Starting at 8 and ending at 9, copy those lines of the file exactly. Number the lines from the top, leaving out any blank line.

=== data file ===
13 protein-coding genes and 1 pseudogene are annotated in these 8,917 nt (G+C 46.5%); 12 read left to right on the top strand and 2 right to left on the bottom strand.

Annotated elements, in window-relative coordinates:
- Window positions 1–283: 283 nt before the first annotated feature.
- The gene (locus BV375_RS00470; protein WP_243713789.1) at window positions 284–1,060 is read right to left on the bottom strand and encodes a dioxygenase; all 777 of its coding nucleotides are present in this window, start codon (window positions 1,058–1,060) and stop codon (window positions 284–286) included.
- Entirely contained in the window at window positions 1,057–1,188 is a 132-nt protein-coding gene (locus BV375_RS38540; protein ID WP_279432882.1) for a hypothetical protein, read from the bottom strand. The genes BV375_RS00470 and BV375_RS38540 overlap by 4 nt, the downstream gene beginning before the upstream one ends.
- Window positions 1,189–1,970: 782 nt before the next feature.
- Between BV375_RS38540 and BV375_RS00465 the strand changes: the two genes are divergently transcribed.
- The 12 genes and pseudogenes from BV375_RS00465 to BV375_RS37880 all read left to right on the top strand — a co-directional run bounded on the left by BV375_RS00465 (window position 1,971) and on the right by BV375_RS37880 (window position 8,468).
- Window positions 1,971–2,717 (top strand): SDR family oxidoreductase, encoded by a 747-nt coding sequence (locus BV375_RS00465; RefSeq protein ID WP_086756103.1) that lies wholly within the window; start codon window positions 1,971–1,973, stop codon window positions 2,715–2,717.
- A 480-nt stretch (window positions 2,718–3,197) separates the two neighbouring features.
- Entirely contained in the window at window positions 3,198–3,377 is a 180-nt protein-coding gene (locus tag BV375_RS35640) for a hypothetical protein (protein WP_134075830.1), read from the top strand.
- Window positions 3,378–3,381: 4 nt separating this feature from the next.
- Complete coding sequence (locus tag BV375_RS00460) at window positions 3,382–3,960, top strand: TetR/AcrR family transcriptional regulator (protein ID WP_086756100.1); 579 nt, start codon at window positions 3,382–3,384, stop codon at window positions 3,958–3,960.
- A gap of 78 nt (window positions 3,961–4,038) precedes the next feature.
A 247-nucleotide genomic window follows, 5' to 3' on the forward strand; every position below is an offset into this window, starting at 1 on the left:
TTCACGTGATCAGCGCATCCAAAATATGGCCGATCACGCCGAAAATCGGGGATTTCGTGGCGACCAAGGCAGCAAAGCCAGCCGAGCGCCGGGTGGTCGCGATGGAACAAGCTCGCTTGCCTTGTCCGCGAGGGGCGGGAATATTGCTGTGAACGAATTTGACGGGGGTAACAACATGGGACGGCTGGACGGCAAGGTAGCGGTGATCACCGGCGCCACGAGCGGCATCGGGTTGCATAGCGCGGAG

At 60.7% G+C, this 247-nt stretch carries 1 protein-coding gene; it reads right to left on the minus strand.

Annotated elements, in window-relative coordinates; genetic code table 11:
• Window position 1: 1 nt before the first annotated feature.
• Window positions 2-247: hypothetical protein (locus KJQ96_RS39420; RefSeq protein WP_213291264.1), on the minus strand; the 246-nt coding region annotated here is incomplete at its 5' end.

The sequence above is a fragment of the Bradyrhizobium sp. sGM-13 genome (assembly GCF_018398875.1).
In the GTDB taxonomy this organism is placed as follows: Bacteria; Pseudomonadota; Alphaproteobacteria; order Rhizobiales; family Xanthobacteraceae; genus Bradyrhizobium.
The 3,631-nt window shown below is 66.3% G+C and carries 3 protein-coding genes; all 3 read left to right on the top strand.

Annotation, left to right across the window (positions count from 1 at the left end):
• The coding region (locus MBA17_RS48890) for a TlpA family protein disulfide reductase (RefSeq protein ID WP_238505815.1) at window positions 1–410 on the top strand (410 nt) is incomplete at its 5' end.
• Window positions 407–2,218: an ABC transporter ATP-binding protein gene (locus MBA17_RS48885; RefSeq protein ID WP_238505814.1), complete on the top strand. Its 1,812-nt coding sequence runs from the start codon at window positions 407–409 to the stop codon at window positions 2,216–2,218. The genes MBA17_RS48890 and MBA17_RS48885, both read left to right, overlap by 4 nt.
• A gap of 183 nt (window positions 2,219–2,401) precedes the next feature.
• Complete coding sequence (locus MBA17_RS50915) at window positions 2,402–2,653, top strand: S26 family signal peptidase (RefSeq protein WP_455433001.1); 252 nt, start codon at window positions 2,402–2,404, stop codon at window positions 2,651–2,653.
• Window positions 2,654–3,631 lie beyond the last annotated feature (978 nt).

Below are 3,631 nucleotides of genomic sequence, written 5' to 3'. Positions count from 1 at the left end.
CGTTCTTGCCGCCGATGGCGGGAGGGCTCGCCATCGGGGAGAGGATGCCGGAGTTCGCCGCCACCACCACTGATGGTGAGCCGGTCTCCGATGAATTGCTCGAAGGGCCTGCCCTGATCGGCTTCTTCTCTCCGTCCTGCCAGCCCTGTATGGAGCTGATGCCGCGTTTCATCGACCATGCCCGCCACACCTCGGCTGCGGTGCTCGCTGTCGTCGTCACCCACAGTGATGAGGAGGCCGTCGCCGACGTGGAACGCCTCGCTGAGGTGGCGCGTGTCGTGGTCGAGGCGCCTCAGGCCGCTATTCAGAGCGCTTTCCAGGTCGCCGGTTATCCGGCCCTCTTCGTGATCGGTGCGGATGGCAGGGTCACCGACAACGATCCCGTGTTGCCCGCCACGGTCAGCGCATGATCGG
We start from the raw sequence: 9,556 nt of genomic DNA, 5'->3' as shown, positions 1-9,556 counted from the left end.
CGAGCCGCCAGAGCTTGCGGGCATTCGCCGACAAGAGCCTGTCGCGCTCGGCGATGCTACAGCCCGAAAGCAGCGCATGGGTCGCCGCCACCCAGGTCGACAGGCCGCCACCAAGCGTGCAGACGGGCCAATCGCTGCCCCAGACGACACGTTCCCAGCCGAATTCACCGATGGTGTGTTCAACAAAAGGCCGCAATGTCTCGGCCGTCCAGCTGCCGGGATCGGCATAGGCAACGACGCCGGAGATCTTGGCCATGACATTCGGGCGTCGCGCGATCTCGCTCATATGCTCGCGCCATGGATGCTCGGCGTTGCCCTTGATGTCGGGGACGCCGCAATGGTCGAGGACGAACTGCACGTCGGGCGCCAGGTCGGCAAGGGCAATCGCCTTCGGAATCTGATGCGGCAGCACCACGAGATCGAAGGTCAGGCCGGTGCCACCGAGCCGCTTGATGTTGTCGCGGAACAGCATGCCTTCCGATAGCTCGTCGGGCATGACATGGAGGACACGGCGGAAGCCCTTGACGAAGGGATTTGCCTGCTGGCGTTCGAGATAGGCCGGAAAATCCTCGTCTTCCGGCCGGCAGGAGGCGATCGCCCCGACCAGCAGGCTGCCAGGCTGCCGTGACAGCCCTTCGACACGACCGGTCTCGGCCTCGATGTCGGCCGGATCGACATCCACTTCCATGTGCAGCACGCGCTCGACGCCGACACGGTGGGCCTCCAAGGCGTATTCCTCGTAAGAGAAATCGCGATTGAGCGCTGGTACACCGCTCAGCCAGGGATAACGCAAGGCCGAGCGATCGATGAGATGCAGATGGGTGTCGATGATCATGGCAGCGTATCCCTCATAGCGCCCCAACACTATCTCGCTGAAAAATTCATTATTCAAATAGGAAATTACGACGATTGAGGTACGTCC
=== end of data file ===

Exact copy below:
- The 12 genes and pseudogenes from BV375_RS00465 to BV375_RS37880 all read left to right on the top strand — a co-directional run bounded on the left by BV375_RS00465 (window position 1,971) and on the right by BV375_RS37880 (window position 8,468).
- Window positions 1,971–2,717 (top strand): SDR family oxidoreductase, encoded by a 747-nt coding sequence (locus BV375_RS00465; RefSeq protein ID WP_086756103.1) that lies wholly within the window; start codon window positions 1,971–1,973, stop codon window positions 2,715–2,717.